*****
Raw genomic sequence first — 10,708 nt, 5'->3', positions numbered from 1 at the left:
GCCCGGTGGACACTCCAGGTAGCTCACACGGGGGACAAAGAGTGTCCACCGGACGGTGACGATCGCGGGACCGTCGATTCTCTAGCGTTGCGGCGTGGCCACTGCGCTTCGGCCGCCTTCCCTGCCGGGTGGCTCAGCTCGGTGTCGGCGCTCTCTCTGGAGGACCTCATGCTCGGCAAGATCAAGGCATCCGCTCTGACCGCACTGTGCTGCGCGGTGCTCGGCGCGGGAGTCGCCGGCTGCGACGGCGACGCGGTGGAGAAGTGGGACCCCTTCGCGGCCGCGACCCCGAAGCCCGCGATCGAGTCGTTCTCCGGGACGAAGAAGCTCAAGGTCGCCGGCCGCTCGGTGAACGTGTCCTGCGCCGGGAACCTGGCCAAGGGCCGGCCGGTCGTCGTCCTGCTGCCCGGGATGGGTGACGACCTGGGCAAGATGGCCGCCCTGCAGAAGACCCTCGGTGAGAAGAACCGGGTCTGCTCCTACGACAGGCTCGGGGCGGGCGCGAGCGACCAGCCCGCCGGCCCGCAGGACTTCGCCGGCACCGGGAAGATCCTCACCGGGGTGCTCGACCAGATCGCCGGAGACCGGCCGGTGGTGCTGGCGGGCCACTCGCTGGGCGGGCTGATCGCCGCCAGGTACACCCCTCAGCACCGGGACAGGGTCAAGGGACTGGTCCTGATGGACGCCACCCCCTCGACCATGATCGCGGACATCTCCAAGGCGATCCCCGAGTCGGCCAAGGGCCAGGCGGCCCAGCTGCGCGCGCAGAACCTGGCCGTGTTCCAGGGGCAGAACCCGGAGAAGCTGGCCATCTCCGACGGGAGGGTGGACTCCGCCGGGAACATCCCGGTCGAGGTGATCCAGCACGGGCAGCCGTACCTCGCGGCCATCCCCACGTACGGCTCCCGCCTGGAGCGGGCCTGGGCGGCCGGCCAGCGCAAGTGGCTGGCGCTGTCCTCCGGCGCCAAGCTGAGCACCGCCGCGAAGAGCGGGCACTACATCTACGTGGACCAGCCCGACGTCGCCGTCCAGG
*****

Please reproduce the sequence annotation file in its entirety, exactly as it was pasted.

Raw genomic sequence first — 10,708 nt, 5'->3', positions numbered from 1 at the left:
GCCCGGTGGACACTCCAGGTAGCTCACACGGGGGACAAAGAGTGTCCACCGGACGGTGACGATCGCGGGACCGTCGATTCTCTAGCGTTGCGGCGTGGCCACTGCGCTTCGGCCGCCTTCCCTGCCGGGTGGCTCAGCTCGGTGTCGGCGCTCTCTCTGGAGGACCTCATGCTCGGCAAGATCAAGGCATCCGCTCTGACCGCACTGTGCTGCGCGGTGCTCGGCGCGGGAGTCGCCGGCTGCGACGGCGACGCGGTGGAGAAGTGGGACCCCTTCGCGGCCGCGACCCCGAAGCCCGCGATCGAGTCGTTCTCCGGGACGAAGAAGCTCAAGGTCGCCGGCCGCTCGGTGAACGTGTCCTGCGCCGGGAACCTGGCCAAGGGCCGGCCGGTCGTCGTCCTGCTGCCCGGGATGGGTGACGACCTGGGCAAGATGGCCGCCCTGCAGAAGACCCTCGGTGAGAAGAACCGGGTCTGCTCCTACGACAGGCTCGGGGCGGGCGCGAGCGACCAGCCCGCCGGCCCGCAGGACTTCGCCGGCACCGGGAAGATCCTCACCGGGGTGCTCGACCAGATCGCCGGAGACCGGCCGGTGGTGCTGGCGGGCCACTCGCTGGGCGGGCTGATCGCCGCCAGGTACACCCCTCAGCACCGGGACAGGGTCAAGGGACTGGTCCTGATGGACGCCACCCCCTCGACCATGATCGCGGACATCTCCAAGGCGATCCCCGAGTCGGCCAAGGGCCAGGCGGCCCAGCTGCGCGCGCAGAACCTGGCCGTGTTCCAGGGGCAGAACCCGGAGAAGCTGGCCATCTCCGACGGGAGGGTGGACTCCGCCGGGAACATCCCGGTCGAGGTGATCCAGCACGGGCAGCCGTACCTCGCGGCCATCCCCACGTACGGCTCCCGCCTGGAGCGGGCCTGGGCGGCCGGCCAGCGCAAGTGGCTGGCGCTGTCCTCCGGCGCCAAGCTGAGCACCGCCGCGAAGAGCGGGCACTACATCTACGTGGACCAGCCCGACGTCGCCGTCCAGG